Neuroscience and the Classroom: Making Connections
Unit 1: We All Have Different Brains
- A general term referring to a collection of possible difficulties, acquired or congenital, related to music-related processing in relation to features such as rhythm, pitch, or tone.
- An acquired disorder, most commonly the result of a stroke, which impairs a person's ability to use and or understand language in service of communication. Difficulties can extend into reading and writing skills in addition to oral language.
- brain plasticity
- The potential for, or ability of, neurons or brain systems to modify functionality based on experiences. The degree to which brain function can be modified is a question of high interest, particularly for addressing topics including recovery from brain damage, responsiveness to intervention, learning, and skill acquisition.
- Broca's area
- The region of the brain functionally associated with spoken language production discovered by Paul Broca in the late 19th century. Disorders arising from damage to the left inferior frontal cortex, as classically defined, most typically involve difficulty in using language (i.e., expressive) with the preserved ability to understand (i.e., receptive) language.
- Ekman's test of facial recognition
- An assessment tool developed by Paul Ekman and Wallace Friesen in the 1970s to measure recognition of emotions based on facial expressions.
- frontal cortex
- An anatomical location in the brain referring to one of four lobes (frontal, parietal, occipital, temporal) that is located behind the forehead.
- functional magnetic resonance imaging (fMRI)
- A neuroimaging technique using radio and magnetic waves to indirectly index brain activity relative to specific task comparisons.
- inferior frontal gyrus
- An anatomical location in the brain referring to one of three main gyri in the frontal lobe (inferior, middle, superior).
- magnetoencephalography (MEG)
- A neuroimaging technique that detects the magnetic properties of electrical impulses resulting from neuronal communication to produce maps of brain activity relative to a task. MEG is used most typically for research purposes to investigate cognitive and psychological processes. The main strength of MEG is the high temporal resolution; the main limitation is the relatively limited spatial resolution. Based on these characteristics, MEG is most effective for investigating questions of timing in brain activity rather than where in the brain activity originates.
- neuroimaging techniques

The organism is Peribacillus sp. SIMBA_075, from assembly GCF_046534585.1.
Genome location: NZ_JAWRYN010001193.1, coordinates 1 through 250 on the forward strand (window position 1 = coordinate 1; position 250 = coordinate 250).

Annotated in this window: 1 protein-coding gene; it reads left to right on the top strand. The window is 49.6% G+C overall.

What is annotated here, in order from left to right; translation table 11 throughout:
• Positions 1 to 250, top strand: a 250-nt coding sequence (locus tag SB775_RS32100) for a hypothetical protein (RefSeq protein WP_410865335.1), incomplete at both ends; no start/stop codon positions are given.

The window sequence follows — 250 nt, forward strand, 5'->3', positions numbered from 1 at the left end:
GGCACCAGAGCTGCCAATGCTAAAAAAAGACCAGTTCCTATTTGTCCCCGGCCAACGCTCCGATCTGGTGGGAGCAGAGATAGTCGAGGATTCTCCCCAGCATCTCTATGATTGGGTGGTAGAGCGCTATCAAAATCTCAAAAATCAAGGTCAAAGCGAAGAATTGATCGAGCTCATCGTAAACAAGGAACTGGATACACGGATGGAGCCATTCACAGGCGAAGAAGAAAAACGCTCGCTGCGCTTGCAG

- Neuroimaging techniques are neuroscience tools used to investigate brain structure or activity directly or indirectly. Common tools include magnetic resonance imaging (MRI), magnetoencephalography (MEG), and electroencephalography (EEG).
- prefrontal cortex
- An anatomical location in the brain referring to the anterior (front) area of the frontal lobe. Cognitive and psychological constructs typically associated with the prefrontal cortex include executive capacities and personality characteristics.
- premotor cortex
- An anatomical location in the brain referring to a strip of cortex in the posterior (back) region of the frontal lobe that is critical for motor function.
- Procrustes' Inn
- In Greek mythology, Procrustes was a the son of Poseidon, who physically attacked people by tying them to an iron bed and stretching them or hacking off their legs to make them fit. When something is "Procrustean," different lengths or sizes or properties are fitted to an arbitrary standard.
- Prosody refers to features of language including—including tone, stress, and pitch—which is used to communicate emotion, express sarcasm, denote types of utterances (question versus statement).
- supramarginal gyrus
- An anatomical location in the brain's parietal lobe that, with the angular gyrus, makes up the inferior parietal lobule. This region has been shown to be critical for skills including reading.
- Wernicke's area
- A region of the brain functionally associated with spoken language comprehension discovered by Carl Wernicke in the late 19th century. Disorders arising from damage to left posterior temporal gyrus, as classically defined, most typically involve difficulty in language comprehension (i.e., receptive) and meaningful use of language with preserved ability in other language features such as form and rate (i.e., expressive).
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